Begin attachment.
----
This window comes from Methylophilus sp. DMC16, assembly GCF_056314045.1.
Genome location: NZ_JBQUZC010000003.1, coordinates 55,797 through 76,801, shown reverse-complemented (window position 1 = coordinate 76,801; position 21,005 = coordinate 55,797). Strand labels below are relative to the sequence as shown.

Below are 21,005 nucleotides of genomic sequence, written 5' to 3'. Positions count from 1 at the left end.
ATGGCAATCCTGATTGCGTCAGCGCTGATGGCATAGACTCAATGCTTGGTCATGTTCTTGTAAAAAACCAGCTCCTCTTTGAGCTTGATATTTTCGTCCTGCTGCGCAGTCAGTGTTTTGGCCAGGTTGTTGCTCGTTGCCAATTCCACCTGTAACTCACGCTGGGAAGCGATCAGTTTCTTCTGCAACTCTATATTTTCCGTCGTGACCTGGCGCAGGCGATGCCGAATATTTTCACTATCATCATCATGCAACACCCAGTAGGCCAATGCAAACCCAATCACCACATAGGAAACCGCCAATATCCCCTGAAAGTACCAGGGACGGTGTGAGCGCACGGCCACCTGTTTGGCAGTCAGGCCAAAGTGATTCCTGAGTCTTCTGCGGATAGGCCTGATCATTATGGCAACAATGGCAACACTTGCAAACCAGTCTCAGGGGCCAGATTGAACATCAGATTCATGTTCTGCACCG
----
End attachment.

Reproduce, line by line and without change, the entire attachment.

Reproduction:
This window comes from Methylophilus sp. DMC16, assembly GCF_056314045.1.
Genome location: NZ_JBQUZC010000003.1, coordinates 55,797 through 76,801, shown reverse-complemented (window position 1 = coordinate 76,801; position 21,005 = coordinate 55,797). Strand labels below are relative to the sequence as shown.

Below are 21,005 nucleotides of genomic sequence, written 5' to 3'. Positions count from 1 at the left end.
ATGGCAATCCTGATTGCGTCAGCGCTGATGGCATAGACTCAATGCTTGGTCATGTTCTTGTAAAAAACCAGCTCCTCTTTGAGCTTGATATTTTCGTCCTGCTGCGCAGTCAGTGTTTTGGCCAGGTTGTTGCTCGTTGCCAATTCCACCTGTAACTCACGCTGGGAAGCGATCAGTTTCTTCTGCAACTCTATATTTTCCGTCGTGACCTGGCGCAGGCGATGCCGAATATTTTCACTATCATCATCATGCAACACCCAGTAGGCCAATGCAAACCCAATCACCACATAGGAAACCGCCAATATCCCCTGAAAGTACCAGGGACGGTGTGAGCGCACGGCCACCTGTTTGGCAGTCAGGCCAAAGTGATTCCTGAGTCTTCTGCGGATAGGCCTGATCATTATGGCAACAATGGCAACACTTGCAAACCAGTCTCAGGGGCCAGATTGAACATCAGATTCATGTTCTGCACCG